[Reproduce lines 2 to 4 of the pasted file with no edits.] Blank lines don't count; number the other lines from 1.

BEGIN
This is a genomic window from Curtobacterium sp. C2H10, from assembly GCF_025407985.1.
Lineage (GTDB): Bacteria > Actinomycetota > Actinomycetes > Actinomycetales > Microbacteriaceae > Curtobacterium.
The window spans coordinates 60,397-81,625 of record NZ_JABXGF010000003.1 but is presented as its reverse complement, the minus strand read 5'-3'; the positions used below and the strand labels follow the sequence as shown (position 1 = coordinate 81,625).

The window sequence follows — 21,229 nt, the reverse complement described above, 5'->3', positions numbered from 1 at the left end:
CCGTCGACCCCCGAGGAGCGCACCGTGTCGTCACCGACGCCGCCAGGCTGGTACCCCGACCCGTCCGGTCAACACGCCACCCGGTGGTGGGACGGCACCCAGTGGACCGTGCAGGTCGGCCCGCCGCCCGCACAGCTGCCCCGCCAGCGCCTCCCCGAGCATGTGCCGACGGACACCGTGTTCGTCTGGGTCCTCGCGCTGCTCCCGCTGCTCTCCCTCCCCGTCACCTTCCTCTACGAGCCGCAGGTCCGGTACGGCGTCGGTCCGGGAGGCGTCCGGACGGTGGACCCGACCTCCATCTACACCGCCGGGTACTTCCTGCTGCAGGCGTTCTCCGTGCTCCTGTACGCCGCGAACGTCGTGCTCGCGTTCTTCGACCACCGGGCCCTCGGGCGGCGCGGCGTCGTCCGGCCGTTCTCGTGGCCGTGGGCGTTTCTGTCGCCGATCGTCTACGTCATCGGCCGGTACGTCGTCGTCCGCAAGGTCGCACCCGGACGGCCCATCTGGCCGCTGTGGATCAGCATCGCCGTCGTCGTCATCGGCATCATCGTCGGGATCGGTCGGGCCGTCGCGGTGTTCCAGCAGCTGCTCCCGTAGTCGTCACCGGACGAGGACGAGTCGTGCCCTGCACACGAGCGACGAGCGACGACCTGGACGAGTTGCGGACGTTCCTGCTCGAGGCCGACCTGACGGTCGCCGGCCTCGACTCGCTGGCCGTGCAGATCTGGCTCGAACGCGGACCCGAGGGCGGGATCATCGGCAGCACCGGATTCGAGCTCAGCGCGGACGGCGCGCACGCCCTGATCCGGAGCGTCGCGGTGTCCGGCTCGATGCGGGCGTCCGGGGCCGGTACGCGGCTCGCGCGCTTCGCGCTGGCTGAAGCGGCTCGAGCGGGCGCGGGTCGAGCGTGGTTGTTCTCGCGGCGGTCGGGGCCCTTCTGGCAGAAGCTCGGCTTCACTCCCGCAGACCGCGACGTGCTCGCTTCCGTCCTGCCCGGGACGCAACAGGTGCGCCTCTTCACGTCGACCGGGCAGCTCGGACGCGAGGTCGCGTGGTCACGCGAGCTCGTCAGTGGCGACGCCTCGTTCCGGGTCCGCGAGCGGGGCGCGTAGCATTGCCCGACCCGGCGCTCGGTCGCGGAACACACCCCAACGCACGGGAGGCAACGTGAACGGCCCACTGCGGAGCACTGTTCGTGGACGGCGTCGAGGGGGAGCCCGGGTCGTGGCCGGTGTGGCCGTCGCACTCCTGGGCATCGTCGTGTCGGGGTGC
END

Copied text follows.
Lineage (GTDB): Bacteria > Actinomycetota > Actinomycetes > Actinomycetales > Microbacteriaceae > Curtobacterium.
The window spans coordinates 60,397-81,625 of record NZ_JABXGF010000003.1 but is presented as its reverse complement, the minus strand read 5'-3'; the positions used below and the strand labels follow the sequence as shown (position 1 = coordinate 81,625).

The window sequence follows — 21,229 nt, the reverse complement described above, 5'->3', positions numbered from 1 at the left end: